Note: The content of this post may be sensitive for readers.
The American Foundation for Suicide Prevention (AFSP -- www.afsp.org) estimates that suicide is the 10th largest cause of death in the United States. Moreover, AFSP estimates that someone dies from suicide every 12.9 minutes... and I was almost part of these statistics.
The often-heard commentary after someone commits suicide is, "I didn't see that coming!" or "I never thought that (insert name) would do that." These thoughts are similar to the thoughts I've had after learning about someone's attempted or actual suicide. However, I never considered the possibility that anyone would think these thoughts about me -- as suicide wasn't something I considered to be a possibility until it unexpectedly almost became my reality. My jolting and life-changing personal experience is the reason that I'm compelled to share the details of my near-suicide to help others who might benefit -- including anyone who feels similarly, those who attempt to help someone who has similar feelings, and others who don't understand the mindset of someone who is, was, or might be depressed or suicidal.
The day I almost committed suicide, I didn't plan it, and it wasn't a thought that I had considered that day. This makes it intriguing that I almost took my life without any forethought. The best way that this experience can be described is that there was a system overload due to dealing with considerable mental and emotional stress over an extended period of time, which wasn't ever addressed or resolved. The simplest way to describe this feeling is to relate it to someone who is physically exhausted and collapses. In this case, I was mentally and emotionally exhausted; moreover, I felt complete desperation and despair that my situation wouldn't improve.
I was mentally exhausted from constantly trying to do the right things and continually experiencing negative outcomes. These stressors were compounded as I also tried to battle the increasing severity of my untreated and unresolved depression. On this tragic day, my mind broke down: I no longer wanted to battle against so many unscrupulous individuals; I was tired of struggling with my depression; I thought that my life didn't have any value; I didn't want to fight for my life.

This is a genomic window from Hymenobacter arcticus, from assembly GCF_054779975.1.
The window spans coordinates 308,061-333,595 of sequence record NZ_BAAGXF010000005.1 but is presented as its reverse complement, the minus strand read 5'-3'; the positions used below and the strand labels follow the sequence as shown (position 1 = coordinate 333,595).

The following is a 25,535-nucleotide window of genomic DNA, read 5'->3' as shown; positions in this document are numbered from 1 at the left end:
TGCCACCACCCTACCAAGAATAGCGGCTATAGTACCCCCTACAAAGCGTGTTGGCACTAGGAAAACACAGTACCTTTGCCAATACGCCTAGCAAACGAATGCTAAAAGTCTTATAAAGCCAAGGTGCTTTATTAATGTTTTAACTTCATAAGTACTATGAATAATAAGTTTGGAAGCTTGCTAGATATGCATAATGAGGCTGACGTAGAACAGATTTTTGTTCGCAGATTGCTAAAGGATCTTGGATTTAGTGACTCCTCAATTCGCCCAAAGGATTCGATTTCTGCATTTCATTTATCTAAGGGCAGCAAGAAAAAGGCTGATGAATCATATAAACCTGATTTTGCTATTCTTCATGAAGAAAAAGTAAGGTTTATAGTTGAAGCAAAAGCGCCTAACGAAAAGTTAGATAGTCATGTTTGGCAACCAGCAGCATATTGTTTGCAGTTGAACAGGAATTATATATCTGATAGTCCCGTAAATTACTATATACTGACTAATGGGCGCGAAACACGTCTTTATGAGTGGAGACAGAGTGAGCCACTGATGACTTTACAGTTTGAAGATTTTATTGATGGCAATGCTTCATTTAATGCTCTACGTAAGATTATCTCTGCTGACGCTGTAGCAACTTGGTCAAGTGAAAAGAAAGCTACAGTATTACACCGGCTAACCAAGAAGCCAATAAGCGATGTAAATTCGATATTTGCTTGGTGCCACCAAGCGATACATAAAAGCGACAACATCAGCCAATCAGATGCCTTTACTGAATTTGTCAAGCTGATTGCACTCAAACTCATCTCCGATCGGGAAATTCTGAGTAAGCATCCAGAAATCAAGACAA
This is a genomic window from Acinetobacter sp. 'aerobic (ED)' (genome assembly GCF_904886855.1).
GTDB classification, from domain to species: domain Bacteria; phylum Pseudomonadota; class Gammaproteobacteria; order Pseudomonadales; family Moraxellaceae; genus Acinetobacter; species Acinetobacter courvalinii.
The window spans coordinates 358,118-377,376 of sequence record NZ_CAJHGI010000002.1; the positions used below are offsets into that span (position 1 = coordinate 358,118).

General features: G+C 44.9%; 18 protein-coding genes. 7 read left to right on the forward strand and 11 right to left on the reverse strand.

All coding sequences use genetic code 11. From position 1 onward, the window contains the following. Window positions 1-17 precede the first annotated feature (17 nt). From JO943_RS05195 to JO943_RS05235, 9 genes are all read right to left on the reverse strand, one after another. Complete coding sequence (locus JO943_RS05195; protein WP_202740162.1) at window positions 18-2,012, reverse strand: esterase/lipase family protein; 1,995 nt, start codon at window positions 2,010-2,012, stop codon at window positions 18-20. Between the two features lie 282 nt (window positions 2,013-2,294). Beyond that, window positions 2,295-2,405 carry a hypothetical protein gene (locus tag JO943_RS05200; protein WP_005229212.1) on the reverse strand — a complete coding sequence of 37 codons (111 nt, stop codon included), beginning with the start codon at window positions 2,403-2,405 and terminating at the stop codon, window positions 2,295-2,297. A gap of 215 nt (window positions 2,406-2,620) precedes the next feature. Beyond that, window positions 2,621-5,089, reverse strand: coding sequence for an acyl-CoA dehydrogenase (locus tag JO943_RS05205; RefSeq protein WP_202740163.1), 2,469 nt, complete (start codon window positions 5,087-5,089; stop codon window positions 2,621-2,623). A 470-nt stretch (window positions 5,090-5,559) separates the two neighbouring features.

The morning of my mental health emergency, I knew something wasn't normal shortly after opening my eyes. Usually, I get out of bed a few minutes after my eyes are open. On this day, I couldn't get out of my bed, I didn't want to do anything, and I just stared ahead without any focus -- almost in a trance. It felt as if a heavy fog entered my room, which prevented me from connecting in a logical way to realize that it was just a bad moment and not a reason to take my life.
Within an hour or so, I became very emotional after thinking about my failings, that I was a failure, that nobody wanted anything I had to offer, and that my future wasn't going to be any better. At this point, I started to consider ways to take my life. The more I thought about it, the more committed I became to taking my life; although, there was someone I still cared about... my mom.
As I finalized my approach to take my life, my desire to take the final step continued to grow. During my psychosis, I began to hear a rhythmical chant "Do it; do it; do it; do it!" that became quicker and louder. I knew that this was the devil's voice because I had lost and surrendered my will to live. It was in these moments that I unexpectedly took action to save my life.
Despite my mental and emotional breakdown, I still cared about someone else -- my mom. This is the only reason that with much reservation, I called one of my brothers to ensure that he would take care of our mom if I couldn't do it. My goal was to make a quick call and end it; instead, I started to break down. It was at this moment that my brother did something that was critical, he identified something was wrong and started to ask questions.